Data Privacy: What People in the US Really Think


Market researchers face a conundrum: to create more effective products and services, they need a lot of data about people and their behavior. But trust in both marketers and market researchers has been seriously damaged by the ongoing revelations around misuses of data involving social media and digital targeting. With the advent of new data protection laws in Europe (GDPR) and now the US (CCPA), it is no longer enough to simply add another line onto an already extensive privacy policy or have yet another pop-up tell us that we must opt in to access content.

At the ARF (Advertising Research Foundation), we believe that the people whose data are being monetized should have more voice in how their data are used. To that end, we decided to get a contemporary read on what people understand about data usage and privacy policies. We presented our findings during our annual AUDIENCExSCIENCE event.

In early June — just after the implementation of GDPR in Europe that saw us all weeding through updated privacy policies and opt-in screens — we surveyed 1,223 adults in the US balanced by age, gender, and region. We wanted to know how well consumers understood common privacy terms, what personal data they were willing to share and how their attitude changed when offered the benefit of greater customization of their on-line experience. The survey also delved into the value consumers placed on their data, and what institutions consumers trust and to what degree.

The mixed news? Consumers are willing to share a variety of data regarding who they are, but less likely to provide information that can be used to personally identify them or locate them in the physical world.

While the clear majority of adults are willing to share gender (95%), race or ethnicity (91%) and even sexual orientation (82%), they are less willing to share their home (43%) and work addresses (33%), any form of phone number (34% will share home landline and 35% will share mobile number), financial (22%) or medical information (29%). Here we see that the concept of protecting PII (Personally Identifiable Information) is well entrenched.

Perhaps the most telling finding from the study was that offering to customize the media experience using personal data does not significantly change a person’s willingness to share or not share the data. For too long, the data marketing world has thought that this value exchange is enough for consumers, but clearly that is not a view shared by respondents to our survey.

For the data they will share, consumers don’t expect to be paid very much — and the values assigned are about the same for each data element. Approximately a third say that they do not need to be compensated at all for their data. However, for those PII variables that they are NOT willing to share, there is no price that changes their mind: their privacy is priceless.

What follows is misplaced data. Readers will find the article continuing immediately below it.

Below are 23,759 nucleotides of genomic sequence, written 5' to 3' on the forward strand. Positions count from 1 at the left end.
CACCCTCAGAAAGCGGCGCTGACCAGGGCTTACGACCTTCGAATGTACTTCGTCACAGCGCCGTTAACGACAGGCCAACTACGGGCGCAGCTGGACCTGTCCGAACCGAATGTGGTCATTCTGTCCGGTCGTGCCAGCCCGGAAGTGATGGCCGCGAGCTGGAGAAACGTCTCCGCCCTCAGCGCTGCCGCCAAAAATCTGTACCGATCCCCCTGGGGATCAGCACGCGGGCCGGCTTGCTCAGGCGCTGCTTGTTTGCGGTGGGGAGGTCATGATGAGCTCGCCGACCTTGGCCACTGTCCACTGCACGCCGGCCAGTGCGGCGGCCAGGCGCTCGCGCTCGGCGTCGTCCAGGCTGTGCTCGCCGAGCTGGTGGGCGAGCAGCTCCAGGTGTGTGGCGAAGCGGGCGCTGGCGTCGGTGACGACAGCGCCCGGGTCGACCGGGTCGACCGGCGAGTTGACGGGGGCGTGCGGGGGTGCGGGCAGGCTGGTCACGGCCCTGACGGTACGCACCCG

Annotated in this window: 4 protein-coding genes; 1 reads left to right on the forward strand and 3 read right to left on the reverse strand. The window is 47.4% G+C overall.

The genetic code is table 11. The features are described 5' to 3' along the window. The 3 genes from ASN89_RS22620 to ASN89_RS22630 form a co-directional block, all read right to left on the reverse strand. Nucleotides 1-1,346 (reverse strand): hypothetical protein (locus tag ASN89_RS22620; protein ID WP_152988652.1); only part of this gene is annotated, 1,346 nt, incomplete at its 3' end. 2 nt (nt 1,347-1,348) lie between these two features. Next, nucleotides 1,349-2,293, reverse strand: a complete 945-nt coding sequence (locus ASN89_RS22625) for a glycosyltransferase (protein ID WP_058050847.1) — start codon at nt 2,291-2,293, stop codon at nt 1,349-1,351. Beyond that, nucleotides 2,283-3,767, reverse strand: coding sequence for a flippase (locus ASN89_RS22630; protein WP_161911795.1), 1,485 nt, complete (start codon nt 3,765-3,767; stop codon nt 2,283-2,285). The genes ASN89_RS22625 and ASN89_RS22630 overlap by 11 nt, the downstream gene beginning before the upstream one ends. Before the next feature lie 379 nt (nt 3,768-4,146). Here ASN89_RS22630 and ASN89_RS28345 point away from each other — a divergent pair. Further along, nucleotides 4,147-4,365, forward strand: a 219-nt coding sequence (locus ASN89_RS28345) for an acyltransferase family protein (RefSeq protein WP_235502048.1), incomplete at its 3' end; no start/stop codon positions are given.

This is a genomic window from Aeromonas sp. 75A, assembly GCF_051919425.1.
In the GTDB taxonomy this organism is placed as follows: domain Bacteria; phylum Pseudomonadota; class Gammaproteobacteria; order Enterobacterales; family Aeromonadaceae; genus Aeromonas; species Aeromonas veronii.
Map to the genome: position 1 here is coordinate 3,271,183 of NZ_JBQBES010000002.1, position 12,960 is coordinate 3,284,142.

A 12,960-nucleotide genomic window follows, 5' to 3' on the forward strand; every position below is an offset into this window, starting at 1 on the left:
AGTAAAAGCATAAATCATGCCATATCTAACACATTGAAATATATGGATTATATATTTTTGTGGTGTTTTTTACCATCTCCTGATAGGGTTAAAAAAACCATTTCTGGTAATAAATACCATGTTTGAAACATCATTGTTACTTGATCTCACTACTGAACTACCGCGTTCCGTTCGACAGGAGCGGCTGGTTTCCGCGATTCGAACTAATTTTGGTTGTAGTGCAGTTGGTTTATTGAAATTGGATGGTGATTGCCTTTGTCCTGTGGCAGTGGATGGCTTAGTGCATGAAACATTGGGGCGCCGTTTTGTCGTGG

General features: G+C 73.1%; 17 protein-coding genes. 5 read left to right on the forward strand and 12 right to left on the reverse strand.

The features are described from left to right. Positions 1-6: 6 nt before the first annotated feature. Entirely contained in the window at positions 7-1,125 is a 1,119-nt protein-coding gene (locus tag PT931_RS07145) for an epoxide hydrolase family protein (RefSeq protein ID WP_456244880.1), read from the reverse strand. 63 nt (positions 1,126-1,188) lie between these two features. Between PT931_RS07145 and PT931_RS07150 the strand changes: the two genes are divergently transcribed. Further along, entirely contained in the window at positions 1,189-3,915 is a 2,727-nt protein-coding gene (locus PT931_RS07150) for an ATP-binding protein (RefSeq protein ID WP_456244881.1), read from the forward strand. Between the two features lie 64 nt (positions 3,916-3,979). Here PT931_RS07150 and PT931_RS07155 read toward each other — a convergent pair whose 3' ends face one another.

We live in an era of public debate about truth and trustworthiness. Regarding trust in media and institutions, people are polarized: 49% trust television news, while 51% do not. 45% trust social media sites they visit regularly, while 55% do not.  People are pulling inwards. For example, “people like me” are the most trusted, agreed to by 86%. Trusting the media source does not affect the willingness to let the media share data with others.

An important part of the survey was getting at how much people understand of the language used when we communicate about privacy. Here, we clearly could be doing better. We offered a “composite” example of language from the privacy policies that were popping up everywhere in the days following GDPR’s enforcement. Some of the key terminology used in privacy policies is not well understood, such as “first and third-party data,” “pixel tags,” “application data caches,” and “server logs.” But the fact is that few actually read that language since it gets in the way of whatever they are wanting to do. As such, it raises questions about whether such privacy disclosures and permissions will be effective at improving upon the status quo.

The survey underscores the need to take a step back and understand and care about how consumers feel about the retention and use of their personal and behavioral data. We need to begin by addressing people in the US, not just as “consumers”, but as individuals whose data is a privilege for us to access, not a right.

This survey has a clear call to action to all companies dealing with personal data – which these days is pretty much all companies. We must respect the right to privacy and not fool ourselves that we have communicated clearly about how data is being collected and used. A first step is to test our privacy policies for comprehension: let’s try to be extremely transparent, simple and direct in how we communicate. If we do not do so, we risk losing the valuable respect and trust of the US population and ensuring that costlier and business-infringing privacy legislation is passed.

At the ARF, we are in the process of drafting a 2019 code of research ethics for our members. The ARF

Code of Ethical Research Conduct includes principles of honesty, integrity, transparency, chain of trust, applied to research participants, clients, profession, and public. The draft of this code started with a review of 40 different codes of ethics from associations and others and is informed by the findings of our survey. We’ve taken an important first step in respecting the rights of people and their data, and we encourage you to join us.


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